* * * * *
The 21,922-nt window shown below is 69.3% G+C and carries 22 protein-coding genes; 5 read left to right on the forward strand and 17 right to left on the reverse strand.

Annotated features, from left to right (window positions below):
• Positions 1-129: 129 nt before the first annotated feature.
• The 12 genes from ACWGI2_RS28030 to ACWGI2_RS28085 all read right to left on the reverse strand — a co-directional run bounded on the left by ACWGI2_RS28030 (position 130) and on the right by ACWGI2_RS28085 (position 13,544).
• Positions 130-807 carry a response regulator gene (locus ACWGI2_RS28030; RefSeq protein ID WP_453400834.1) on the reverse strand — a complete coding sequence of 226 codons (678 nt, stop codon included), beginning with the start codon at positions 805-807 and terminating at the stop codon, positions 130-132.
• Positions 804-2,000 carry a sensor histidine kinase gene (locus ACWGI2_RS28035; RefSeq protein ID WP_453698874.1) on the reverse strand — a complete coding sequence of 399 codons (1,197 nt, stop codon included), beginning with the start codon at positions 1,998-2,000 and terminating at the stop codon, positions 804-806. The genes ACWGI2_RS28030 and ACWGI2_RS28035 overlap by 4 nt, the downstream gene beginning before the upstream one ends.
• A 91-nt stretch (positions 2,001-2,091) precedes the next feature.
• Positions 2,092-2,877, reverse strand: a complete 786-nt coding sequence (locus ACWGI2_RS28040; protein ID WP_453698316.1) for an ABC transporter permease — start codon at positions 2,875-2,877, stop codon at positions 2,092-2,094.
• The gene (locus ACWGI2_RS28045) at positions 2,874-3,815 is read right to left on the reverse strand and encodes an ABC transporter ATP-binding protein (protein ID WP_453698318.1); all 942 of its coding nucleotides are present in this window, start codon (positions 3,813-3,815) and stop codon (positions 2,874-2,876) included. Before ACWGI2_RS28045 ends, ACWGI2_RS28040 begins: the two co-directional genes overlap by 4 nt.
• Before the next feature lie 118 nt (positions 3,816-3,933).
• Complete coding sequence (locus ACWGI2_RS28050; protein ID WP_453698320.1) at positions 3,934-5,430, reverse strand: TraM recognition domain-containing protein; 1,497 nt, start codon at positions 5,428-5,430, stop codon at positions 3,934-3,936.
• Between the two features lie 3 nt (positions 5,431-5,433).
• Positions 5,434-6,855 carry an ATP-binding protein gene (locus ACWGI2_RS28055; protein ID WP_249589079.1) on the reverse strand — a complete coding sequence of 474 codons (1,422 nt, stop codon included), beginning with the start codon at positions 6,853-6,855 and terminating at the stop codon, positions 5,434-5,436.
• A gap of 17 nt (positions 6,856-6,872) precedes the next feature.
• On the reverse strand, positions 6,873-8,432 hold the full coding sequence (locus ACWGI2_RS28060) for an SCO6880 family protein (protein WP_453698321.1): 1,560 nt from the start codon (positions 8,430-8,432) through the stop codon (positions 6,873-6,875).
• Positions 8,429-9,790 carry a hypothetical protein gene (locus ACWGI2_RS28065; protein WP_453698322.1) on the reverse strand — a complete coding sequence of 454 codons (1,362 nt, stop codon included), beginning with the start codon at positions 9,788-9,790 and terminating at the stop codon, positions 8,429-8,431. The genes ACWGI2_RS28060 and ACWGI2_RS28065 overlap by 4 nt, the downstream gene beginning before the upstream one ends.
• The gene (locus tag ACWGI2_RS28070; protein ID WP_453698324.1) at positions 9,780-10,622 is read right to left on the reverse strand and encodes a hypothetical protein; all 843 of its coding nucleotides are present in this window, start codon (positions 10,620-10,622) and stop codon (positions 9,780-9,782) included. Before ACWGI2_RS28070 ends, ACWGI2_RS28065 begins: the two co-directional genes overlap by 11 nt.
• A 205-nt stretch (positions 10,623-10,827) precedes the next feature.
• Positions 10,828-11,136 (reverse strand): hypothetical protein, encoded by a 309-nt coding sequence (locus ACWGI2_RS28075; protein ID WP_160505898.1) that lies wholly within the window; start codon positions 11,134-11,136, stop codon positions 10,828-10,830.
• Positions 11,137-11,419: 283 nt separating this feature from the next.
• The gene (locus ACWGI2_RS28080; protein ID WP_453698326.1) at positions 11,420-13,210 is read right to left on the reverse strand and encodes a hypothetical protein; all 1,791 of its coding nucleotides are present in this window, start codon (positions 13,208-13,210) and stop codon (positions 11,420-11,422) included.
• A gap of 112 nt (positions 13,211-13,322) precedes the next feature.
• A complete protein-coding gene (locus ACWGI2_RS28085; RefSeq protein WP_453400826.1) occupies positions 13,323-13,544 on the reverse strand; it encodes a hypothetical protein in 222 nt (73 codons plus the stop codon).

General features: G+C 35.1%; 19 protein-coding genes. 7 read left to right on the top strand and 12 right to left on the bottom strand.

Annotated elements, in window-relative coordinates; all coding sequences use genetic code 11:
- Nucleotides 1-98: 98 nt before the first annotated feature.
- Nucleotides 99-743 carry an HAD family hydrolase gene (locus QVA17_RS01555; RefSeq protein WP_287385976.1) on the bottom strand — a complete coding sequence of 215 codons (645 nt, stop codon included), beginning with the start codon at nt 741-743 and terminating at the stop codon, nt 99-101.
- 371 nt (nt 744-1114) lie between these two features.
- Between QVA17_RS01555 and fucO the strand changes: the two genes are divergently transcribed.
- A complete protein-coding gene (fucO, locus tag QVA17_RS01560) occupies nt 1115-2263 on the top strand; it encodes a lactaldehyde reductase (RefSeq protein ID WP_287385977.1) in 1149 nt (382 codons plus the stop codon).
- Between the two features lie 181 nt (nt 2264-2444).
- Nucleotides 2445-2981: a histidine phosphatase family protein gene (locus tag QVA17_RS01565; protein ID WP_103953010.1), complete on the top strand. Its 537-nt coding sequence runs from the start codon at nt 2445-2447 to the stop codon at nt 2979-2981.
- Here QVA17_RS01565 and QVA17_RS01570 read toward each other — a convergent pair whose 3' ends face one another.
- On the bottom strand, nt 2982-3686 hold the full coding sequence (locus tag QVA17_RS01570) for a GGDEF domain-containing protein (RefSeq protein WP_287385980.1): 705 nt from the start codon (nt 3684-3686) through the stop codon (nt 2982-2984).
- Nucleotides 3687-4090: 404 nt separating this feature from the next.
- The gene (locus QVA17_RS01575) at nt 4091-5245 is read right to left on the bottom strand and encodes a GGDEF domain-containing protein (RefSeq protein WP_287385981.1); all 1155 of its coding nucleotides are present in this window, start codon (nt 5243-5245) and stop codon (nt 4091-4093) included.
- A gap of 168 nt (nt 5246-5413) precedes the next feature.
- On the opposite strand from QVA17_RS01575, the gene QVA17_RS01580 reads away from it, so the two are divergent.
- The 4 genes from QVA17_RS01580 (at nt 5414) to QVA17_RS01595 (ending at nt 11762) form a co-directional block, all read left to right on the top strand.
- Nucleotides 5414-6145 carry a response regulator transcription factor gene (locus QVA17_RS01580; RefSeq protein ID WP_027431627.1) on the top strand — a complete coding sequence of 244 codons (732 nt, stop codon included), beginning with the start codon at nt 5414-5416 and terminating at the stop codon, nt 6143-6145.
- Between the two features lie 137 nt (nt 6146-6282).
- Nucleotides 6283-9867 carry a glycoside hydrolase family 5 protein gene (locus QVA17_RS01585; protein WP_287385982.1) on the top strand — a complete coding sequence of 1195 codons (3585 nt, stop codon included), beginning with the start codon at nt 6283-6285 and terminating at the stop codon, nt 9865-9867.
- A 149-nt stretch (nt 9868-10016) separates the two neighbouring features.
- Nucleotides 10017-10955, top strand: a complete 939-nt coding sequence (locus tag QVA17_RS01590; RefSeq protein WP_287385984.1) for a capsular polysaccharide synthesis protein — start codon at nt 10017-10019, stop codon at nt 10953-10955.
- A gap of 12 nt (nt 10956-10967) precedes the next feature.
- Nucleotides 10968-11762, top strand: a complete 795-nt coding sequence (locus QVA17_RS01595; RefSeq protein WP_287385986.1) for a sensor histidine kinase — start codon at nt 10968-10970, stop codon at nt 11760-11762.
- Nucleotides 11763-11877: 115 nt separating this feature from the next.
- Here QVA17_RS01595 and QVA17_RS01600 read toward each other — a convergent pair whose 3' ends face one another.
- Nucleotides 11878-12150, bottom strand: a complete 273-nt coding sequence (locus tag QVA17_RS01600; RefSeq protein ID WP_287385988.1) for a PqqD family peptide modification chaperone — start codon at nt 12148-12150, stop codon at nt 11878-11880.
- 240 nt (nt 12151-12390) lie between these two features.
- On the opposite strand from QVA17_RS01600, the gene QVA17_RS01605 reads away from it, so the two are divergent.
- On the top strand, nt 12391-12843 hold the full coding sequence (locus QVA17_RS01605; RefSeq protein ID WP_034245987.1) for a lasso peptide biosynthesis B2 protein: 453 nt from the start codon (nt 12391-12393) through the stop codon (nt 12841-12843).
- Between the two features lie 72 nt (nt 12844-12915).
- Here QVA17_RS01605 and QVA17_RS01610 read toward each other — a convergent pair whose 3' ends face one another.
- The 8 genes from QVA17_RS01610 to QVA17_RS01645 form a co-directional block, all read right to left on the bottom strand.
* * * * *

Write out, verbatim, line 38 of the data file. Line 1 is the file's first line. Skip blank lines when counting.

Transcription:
- On the opposite strand from QVA17_RS01575, the gene QVA17_RS01580 reads away from it, so the two are divergent.